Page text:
The internet of things (IoT)—and its opportunities for the business and civic sectors—have caught Atlanta’s eye.
In 2017, the Metro Atlanta Chamber, along with the Atlanta Committee for Progress and more than two dozen companies, launched IoT.ATL. This program aims to promote Atlanta’s IoT industry, built on the connectivity between objects—such as appliances, vehicles or entire smart cities—and their ability to transmit data.
IoT.ATL’s particular areas of focus include transportation, digital supply chain, smart cities and, eventually, health. Atlanta has a budding scene for this technology. Honeywell, GE Digital, AT&T and Stanley Black & Decker all have IoT-related tech centers in the metro area.
Cynthia Curry, the Metro Atlanta Chamber’s director of IoT ecosystem expansion, spoke with Crain's Atlanta about why Atlanta is focusing on IoT and what assets it has.
How did IoT.ATL begin?
Accenture did a study for the Chamber looking at trends in IoT and what’s happening in that space.The whole world is going in that direction, and IoT is the evolution of mobility. So when we saw that happening, we had Accenture do a study for the Chamber over about six months. And they looked at trends in IoT, global trends in IoT, city-to-city comparisons. It took a look at how Atlanta’s strengths stood up to the trends that were happening within the IoT space. And they helped us identify a few areas where Atlanta is really strong.
So the ultimate goal of IoT.ATL is to become a global leader in IoT innovation and to create the smart city of the future. In order to do that, you need a focused, deliberate initiative to make sure that you are evangelizing all the work that companies in the IoT space and technologies are doing in Atlanta, making sure that you have the right kind of ecosystem and business environment in place to foster innovation.
What does the IoT.ATL program do to nurture the right ecosystem?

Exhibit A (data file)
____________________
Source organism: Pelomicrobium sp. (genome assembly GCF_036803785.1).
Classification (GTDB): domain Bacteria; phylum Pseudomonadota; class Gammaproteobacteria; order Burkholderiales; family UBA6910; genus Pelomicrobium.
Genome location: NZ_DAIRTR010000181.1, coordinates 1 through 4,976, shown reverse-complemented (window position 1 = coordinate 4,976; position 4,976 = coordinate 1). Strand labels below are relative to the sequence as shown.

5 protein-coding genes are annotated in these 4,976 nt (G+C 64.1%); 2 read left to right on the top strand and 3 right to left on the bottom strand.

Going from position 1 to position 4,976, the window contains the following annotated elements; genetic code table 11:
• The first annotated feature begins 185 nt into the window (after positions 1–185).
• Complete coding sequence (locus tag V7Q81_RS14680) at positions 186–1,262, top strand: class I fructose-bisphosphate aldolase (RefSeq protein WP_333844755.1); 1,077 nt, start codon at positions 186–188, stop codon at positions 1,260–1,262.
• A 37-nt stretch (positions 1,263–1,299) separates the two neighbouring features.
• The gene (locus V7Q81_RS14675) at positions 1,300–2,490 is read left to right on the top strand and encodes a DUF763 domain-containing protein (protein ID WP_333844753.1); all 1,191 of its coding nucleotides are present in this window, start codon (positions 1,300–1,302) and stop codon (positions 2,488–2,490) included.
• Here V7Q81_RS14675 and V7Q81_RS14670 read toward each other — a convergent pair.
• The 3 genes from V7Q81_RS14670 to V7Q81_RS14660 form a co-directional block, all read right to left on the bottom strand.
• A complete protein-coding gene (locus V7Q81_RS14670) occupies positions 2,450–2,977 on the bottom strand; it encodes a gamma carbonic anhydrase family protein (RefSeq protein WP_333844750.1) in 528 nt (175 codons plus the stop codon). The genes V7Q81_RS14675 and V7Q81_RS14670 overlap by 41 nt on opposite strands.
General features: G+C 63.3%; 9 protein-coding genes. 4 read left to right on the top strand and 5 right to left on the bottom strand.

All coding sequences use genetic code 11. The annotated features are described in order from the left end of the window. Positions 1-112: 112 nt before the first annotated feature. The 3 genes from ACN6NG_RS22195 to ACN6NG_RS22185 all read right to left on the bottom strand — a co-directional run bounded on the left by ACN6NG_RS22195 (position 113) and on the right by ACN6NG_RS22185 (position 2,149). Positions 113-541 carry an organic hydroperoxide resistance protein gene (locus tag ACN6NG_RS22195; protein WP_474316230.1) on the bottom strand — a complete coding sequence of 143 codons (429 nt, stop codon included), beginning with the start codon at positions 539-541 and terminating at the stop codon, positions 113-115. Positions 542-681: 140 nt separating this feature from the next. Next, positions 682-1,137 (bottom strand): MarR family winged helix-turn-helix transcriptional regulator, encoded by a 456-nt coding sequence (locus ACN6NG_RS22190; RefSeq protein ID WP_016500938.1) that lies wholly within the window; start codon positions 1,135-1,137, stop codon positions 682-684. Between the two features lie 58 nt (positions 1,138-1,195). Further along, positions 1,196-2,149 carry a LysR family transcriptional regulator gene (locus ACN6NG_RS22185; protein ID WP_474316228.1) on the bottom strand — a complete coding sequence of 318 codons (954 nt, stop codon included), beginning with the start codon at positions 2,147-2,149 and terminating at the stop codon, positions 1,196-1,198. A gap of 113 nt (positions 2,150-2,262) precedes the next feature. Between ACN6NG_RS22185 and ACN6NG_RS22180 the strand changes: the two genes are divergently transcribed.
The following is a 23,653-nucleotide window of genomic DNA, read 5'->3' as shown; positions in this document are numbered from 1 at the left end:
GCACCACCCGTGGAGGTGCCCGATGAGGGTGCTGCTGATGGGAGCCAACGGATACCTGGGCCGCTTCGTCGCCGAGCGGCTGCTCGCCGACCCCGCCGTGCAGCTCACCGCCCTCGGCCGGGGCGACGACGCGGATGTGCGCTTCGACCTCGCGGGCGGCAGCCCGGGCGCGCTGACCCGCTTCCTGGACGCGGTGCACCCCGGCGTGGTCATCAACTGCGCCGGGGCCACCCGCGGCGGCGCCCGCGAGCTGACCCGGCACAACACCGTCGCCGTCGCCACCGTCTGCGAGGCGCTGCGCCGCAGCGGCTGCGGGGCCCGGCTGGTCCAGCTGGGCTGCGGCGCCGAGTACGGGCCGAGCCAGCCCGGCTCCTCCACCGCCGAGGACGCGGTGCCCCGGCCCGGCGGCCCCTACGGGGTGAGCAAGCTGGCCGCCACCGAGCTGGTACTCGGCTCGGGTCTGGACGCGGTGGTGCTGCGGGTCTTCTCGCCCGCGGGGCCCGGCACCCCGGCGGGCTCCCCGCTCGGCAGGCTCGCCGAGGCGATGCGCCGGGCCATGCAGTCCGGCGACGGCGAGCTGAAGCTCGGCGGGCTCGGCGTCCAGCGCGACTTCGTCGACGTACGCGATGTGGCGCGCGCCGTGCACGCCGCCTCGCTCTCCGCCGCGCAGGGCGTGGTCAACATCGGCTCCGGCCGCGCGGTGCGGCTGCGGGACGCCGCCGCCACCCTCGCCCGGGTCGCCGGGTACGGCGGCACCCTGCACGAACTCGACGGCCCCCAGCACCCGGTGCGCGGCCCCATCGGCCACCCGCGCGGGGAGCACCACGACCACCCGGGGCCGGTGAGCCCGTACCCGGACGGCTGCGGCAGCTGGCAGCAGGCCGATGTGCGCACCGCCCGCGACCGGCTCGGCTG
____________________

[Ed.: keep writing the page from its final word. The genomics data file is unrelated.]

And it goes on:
[The executive committee helps] us set this strategy of how do we do that. There’s about 30 people on that committee. Mike Zeto, who’s vice president of AT&T Smart Cities, chairs that. And then Jim Fowler, CIO of GE, is one of our co-chairs. Cameron Clayton, CEO of [The Weather Company], is one of our co-chairs. And then Jim Bailey, who runs global mobility at Accenture, is a co-chair. And then on that committee, we have representatives from all the different stakeholders in the city… The Atlanta Committee for Progress is on there. President [G.P. “Bud”] Peterson of Georgia Tech is on there.
We have representatives from corporations, startups, the academic community and the civic community all in that room, with the goal of being able to promote Atlanta’s IoT streams, make sure that we’re recruiting talent and driving the economic development and investment in the region.
We have a large initiative that we just decided on. We just decided on the final product … We’re going to do smart city playgrounds or sandboxes, and I mean that metaphorically. So they do this a lot in Europe. [It’s] places to create spaces where companies can come in and test their sensors and test their hardware, so it’s kind of a smart city pilot playground area where people can test all the hardware they have. The community can get involved and kind of see what IoT technology and smart cities even means to them.
What could make Atlanta an IoT hub?
I think one of the biggest strengths is Atlanta thrives on partnerships, and that’s something that’s absolutely vital to making IoT technology successful. We’re very fortunate in Atlanta to have strong partnerships with our academic communities—Georgia Tech, Georgia State, Morehouse, Kennesaw. They’re very involved with the business community, so a lot of our companies partner directly with schools like Georgia Tech to have help with the research side of what they’re doing. And that’s a pretty rare thing.
Atlanta also has a lot of the IoT-enabling technologies here. We have strong fiber that runs everywhere… We’re on the list to be a 5G pilot for Sprint, AT&T and Verizon.
These are all rare things to happen in one area that are vital to IoT success moving forward because when all these things start transmitting data, you’ve got to have a way to get it to the end result.